Fifteen years ago, the state of California created a license for medical marijuana patients to legally consume, cultivate, possess or transport medical marijuana within the state. The card offered medical marijuana patients a tangible form of identification, further legitimizing California’s 1996 Compassionate Use Act, which established California as the first state to legalize medical marijuana. And yet, despite the symbolic victory at the time that the marijuana cards were created, they were dismally unpopular. But now, with the officiation of California’s recreational marijuana law this past January, that is quickly changing.
The main reason for the marijuana cards’ surge in popularity is a tax benefit afforded to cardholders purchasing from dispensaries within the state. As medical patients, these cardholders are not required to pay use or sales taxes, which cost consumers between 7.25 and 10.25 percent of their total purchase. As a result, in some counties, appointments with county health officials to obtain one of these marijuana cards must suddenly be booked months in advance.
When the marijuana cards were first introduced, many were afraid to apply using their personal information, because marijuana is still federally illegal. At the time, recreational marijuana was also illegal in all 50 states. And although the California Department of Public Health reportedly does not hold on to people’s personal records, the government and law enforcement officers’ history of targeting marijuana users has left many weary.
As a result, in Los Angeles, the second most populous city in the United States, only about 10,000 marijuana cards have been issued since 2004. This means that only about 0.2% of the city, which has a population of about 4 million people, own medical marijuana cards.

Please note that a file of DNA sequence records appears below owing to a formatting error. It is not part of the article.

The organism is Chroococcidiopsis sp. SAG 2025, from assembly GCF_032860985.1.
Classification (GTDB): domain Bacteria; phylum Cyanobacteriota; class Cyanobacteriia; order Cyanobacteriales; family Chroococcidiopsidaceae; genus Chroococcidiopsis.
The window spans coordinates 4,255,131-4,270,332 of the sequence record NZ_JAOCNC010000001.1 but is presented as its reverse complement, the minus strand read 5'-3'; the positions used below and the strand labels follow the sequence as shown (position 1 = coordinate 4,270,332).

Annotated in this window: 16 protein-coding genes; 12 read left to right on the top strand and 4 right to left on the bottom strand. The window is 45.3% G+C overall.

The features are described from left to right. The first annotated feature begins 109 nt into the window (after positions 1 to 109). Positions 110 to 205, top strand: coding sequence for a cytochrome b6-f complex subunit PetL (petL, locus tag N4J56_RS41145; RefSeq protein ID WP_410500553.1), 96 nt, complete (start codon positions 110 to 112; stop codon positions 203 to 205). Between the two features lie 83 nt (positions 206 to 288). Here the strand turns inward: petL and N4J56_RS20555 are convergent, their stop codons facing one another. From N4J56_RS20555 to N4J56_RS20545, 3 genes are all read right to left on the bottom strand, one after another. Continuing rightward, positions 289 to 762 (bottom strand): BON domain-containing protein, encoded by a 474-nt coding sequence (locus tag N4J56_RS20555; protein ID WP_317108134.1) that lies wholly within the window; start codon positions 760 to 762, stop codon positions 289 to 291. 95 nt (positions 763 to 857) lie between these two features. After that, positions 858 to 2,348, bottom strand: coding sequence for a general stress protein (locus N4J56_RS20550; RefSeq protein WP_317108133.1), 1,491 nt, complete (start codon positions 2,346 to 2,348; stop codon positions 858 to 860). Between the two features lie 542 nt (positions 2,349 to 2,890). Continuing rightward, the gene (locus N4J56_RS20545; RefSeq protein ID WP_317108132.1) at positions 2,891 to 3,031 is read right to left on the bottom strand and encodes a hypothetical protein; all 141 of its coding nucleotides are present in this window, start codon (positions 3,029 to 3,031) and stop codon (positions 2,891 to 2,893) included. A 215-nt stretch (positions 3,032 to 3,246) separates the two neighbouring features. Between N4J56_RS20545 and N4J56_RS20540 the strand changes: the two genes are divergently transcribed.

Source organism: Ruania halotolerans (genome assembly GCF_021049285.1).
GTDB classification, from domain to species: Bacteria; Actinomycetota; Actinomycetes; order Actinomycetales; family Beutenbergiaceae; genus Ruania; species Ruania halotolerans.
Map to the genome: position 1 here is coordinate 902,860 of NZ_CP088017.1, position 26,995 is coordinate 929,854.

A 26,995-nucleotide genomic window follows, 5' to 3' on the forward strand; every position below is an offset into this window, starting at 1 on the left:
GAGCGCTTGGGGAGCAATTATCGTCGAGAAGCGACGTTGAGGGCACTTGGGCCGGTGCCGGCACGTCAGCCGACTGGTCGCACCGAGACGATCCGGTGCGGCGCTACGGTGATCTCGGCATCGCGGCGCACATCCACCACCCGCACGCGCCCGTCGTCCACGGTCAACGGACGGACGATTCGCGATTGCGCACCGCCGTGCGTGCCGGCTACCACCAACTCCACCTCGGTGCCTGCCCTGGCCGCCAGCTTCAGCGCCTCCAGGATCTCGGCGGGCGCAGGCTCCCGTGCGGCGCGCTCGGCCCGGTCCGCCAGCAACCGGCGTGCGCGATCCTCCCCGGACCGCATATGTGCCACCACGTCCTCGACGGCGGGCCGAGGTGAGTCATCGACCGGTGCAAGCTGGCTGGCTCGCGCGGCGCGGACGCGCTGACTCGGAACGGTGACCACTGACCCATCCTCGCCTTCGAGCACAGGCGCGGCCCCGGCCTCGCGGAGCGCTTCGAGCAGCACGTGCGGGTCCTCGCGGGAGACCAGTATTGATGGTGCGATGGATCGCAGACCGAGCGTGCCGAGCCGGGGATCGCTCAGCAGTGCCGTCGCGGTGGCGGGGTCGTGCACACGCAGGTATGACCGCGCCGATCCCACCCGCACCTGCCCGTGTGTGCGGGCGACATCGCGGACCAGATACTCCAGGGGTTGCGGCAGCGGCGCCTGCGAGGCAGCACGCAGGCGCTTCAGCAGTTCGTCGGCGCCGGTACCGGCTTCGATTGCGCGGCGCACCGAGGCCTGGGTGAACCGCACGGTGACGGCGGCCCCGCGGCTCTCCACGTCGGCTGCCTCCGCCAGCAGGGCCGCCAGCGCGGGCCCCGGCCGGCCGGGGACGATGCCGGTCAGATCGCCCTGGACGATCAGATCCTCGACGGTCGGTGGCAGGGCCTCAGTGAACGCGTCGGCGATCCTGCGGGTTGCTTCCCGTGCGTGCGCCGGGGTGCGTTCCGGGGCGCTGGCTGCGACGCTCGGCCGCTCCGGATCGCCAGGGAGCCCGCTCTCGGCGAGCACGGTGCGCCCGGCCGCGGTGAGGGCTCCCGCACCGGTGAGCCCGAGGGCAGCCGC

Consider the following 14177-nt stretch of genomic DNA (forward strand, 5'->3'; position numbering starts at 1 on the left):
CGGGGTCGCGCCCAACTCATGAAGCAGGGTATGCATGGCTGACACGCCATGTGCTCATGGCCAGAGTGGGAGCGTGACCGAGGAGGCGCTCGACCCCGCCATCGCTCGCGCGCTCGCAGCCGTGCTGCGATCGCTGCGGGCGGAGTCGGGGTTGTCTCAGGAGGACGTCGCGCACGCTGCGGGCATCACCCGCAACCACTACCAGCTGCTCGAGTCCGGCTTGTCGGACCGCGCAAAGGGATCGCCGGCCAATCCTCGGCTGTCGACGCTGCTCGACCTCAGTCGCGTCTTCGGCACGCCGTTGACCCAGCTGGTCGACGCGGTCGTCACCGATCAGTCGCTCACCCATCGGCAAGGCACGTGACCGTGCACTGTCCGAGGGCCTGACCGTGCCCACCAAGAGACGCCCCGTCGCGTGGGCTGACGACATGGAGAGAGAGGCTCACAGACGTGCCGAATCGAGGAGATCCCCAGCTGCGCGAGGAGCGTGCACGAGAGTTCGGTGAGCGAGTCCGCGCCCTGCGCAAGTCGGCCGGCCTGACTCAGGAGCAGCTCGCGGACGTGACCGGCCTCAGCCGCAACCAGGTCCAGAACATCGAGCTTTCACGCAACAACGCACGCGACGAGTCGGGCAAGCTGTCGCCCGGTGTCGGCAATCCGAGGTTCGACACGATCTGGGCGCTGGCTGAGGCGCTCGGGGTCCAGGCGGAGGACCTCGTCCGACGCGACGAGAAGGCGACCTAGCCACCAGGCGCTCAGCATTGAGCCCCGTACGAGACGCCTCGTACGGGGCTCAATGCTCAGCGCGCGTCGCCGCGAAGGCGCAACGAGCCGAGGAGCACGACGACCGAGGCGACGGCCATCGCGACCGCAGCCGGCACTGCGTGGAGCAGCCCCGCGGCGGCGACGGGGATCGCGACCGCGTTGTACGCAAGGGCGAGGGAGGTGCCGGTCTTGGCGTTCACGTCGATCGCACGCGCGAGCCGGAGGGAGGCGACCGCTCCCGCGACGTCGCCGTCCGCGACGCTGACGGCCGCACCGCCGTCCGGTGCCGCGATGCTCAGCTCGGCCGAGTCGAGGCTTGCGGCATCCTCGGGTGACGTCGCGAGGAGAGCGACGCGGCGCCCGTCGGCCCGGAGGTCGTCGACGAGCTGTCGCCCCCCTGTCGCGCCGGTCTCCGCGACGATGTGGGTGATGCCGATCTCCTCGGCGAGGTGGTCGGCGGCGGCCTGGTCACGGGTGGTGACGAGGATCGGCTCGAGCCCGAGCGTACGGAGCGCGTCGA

According to Politifact, the actual likelihood of medical marijuana patients being targeted by the federal government, especially in a state where marijuana is legal, is extremely slim. This is in part due to the Rohrabacher-Blumenauer amendment, which prevents the Department of Justice from targeting medical marijuana patients covered by state-legal programs. This amendment was recently renewed by Congress until March 23rd.
Attorney General Jeff Sessions’ strong opposition to marijuana, including his recent rescinding of state-legal marijuana protections known as the Cole Memo, have many marijuana enthusiasts on edge about short-term federal marijuana enforcement. But with the majority of the U.S. possessing some form of legal marijuana legislation and over 90% of registered voters supporting medical marijuana, many see the federal legalization of marijuana as inevitable. And in California, where marijuana has long been accessible and socially acceptable, it’s easy for some to feel sheltered from the federal government’s prohibitionist stance.
Now that recreational marijuana dispensaries have become a fixed part of the California landscape, proponents have already turned their attention to minimizing consumer costs. With a 15 percent excise tax, local taxes of roughly 5 to 10 percent, and sales tax of about 7 to 10 percent, some shoppers can end up paying up to 40 percent in taxes. With a California medical marijuana card, consumers can shave about 10 percent off that.
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